Nina Christian and Andrea Gill baking white chocolate brownies.
Brass Hat Cafe Serves Dinner with Dignity
By: David Ibata
When is a soup kitchen more than just a soup kitchen? When it’s the Brass Hat Café.
“’Brass Hat’ is a symbol of dignity. We want our café focused on dignity and respect,” said Nina Christian, director of The Salvation Army Service Center for Carroll County, Maryland. “The definition of ‘Brass Hat’ is a high-ranking officer in the Army. We want to make it as though someone who comes through our doors is a high-ranking officer. It also goes with the theme of The Salvation Army.”
The service center, at 300 Hahn Road in Westminster, opened the café April 10. Its hours are 4:30 to 6 p.m. Monday, Tuesday and Wednesday. It meets a need for evening meals – most soup kitchens are open only for lunch – and lets families eat dinner together, as children are in school at midday. About half its patrons are expected to be families.
“When it comes to soup kitchens, there’s kind of a stigma,” Christian said. “People have an idea of a dull, cold kind of place where food is slopped on a tray. We want to make it more of a place where people feel they’re coming to a restaurant or café. We want them to feel at home and make it more about community.”
To set the mood, guests are welcomed by a greeter and seated by a host. Meals are intended to be cooked from scratch. Volunteers – Christian had 25 to start with and is hoping for 50 recurring volunteers – bring food to the table, which is set for dining out, right down to the centerpiece. The center also seeks volunteer musicians to provide the entertainment.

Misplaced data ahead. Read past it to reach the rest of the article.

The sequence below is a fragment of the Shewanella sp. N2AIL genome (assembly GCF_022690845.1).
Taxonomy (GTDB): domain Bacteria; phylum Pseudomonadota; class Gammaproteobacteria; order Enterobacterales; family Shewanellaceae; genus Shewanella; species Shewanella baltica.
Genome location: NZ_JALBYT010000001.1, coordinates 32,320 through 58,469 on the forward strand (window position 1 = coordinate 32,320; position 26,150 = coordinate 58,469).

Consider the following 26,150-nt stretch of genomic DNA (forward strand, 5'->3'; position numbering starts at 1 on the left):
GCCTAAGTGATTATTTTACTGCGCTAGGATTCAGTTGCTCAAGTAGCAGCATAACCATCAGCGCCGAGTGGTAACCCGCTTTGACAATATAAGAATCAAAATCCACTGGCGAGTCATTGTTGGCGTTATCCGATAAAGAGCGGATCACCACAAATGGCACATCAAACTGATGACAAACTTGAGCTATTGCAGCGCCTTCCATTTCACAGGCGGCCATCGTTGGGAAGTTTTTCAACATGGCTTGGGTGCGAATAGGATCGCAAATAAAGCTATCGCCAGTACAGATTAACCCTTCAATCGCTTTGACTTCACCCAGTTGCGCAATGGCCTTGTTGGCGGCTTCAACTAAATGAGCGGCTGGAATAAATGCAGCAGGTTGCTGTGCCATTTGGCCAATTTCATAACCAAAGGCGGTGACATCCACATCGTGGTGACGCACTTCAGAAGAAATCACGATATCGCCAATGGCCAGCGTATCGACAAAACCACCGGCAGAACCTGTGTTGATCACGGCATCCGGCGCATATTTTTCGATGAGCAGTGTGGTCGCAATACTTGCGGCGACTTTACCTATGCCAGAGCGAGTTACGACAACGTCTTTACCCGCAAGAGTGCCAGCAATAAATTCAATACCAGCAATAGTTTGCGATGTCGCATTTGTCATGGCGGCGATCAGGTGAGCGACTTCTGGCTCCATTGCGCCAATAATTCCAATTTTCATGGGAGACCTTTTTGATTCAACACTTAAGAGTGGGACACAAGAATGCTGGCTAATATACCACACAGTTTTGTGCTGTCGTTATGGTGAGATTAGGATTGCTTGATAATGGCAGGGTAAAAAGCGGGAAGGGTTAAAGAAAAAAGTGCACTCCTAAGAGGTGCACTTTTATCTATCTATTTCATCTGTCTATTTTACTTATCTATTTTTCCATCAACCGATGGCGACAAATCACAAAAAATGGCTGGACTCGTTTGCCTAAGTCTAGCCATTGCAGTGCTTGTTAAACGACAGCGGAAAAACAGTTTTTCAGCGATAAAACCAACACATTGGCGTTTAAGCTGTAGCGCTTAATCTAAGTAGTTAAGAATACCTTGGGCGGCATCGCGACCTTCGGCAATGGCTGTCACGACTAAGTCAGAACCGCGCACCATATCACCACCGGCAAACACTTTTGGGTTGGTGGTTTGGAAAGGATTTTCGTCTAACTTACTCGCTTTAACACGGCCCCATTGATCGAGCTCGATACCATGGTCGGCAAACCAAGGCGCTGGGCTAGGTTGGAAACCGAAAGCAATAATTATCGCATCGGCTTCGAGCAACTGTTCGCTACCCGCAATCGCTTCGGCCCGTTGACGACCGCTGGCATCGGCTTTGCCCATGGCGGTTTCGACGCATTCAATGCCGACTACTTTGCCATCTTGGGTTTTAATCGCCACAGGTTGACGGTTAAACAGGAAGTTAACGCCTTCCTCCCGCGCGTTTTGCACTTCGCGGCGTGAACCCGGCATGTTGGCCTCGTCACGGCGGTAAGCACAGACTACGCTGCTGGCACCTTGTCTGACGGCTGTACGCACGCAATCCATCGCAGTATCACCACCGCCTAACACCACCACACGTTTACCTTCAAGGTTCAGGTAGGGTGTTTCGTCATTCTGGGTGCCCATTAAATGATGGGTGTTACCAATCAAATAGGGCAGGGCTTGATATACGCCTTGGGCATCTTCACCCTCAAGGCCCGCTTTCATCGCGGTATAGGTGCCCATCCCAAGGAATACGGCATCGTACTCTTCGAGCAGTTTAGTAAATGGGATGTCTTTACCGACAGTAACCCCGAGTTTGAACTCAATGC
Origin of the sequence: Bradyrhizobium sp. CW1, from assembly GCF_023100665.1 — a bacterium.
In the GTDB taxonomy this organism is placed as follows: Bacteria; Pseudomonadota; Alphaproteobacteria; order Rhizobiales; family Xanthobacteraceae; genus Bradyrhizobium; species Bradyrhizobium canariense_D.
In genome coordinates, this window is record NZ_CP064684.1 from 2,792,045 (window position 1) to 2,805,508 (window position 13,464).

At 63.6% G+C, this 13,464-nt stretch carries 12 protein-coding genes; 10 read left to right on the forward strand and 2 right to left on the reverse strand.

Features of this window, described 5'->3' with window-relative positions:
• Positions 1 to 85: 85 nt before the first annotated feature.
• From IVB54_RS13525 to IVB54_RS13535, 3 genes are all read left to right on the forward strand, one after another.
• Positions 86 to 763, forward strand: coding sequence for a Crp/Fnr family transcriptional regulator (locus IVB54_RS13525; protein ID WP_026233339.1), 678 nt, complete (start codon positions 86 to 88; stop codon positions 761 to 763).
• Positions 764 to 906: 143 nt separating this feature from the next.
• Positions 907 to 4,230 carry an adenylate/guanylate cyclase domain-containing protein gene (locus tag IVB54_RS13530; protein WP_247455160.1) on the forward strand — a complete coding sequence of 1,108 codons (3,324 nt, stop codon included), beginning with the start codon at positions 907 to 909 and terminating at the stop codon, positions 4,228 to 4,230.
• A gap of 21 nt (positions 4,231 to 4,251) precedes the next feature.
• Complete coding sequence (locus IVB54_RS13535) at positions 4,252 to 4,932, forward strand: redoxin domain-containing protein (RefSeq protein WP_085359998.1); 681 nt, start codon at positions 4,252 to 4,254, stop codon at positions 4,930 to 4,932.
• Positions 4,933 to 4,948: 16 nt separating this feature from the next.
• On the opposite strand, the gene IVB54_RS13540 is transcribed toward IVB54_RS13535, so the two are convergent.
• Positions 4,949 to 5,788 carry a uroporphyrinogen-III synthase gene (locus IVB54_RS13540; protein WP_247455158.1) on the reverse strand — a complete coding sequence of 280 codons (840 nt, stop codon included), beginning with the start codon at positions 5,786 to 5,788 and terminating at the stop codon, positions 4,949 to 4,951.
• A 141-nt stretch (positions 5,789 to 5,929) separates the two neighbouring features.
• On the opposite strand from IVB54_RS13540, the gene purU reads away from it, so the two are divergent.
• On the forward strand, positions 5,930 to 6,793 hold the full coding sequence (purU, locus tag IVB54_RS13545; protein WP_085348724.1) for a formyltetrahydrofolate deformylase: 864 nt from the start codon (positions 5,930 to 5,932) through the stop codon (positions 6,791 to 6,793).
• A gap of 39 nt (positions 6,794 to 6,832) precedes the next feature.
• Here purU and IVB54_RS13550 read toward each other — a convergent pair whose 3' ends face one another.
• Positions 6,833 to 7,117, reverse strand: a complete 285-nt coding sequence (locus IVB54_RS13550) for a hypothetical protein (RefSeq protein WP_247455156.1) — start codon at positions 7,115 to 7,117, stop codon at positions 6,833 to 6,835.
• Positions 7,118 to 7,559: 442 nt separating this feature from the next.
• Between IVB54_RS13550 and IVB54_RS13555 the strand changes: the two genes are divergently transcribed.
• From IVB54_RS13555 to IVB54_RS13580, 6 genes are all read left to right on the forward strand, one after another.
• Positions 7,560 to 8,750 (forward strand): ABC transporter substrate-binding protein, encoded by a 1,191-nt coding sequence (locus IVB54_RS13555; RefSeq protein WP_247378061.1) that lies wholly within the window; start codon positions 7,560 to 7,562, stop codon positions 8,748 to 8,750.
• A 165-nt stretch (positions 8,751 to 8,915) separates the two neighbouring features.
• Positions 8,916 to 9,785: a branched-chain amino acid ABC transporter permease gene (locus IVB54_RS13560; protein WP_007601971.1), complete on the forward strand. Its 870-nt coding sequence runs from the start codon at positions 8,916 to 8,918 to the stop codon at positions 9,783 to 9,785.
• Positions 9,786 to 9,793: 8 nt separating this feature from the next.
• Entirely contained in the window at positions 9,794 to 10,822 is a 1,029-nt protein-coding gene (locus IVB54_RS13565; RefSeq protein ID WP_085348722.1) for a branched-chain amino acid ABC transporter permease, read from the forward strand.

It’s the first time the service center has offered meals in its space, a former miniature golf course building that it has occupied for 21 years. The dining room is small – it seats only 50 people – so if capacity is reached, meals can go home in carryout boxes.
“This will normalize food service for people who don’t have opportunities to go out for dinner … a personal dining experience for anyone in need – the elderly, the homeless, someone living paycheck to paycheck,” said Janeen Johnally, communications director for The Salvation Army of Central Maryland. “In their area of Carroll County (northwest of Baltimore), there aren’t a lot of dinner options available.”
Operating costs are estimated at $150 a day for groceries plus donations from local restaurants, businesses, church groups and other sponsors.
“Eventually, if we are able to take it on, we would like to take care of the rest of the week, but starting out, we’d like to focus on these three days and see how it goes,” Christian said. “We just want to make it simple. If you need a meal, we’ll feed you.”
Those interested in learning more about the café and how to support it can contact Christian at firstname.lastname@example.org or 410 876-9358.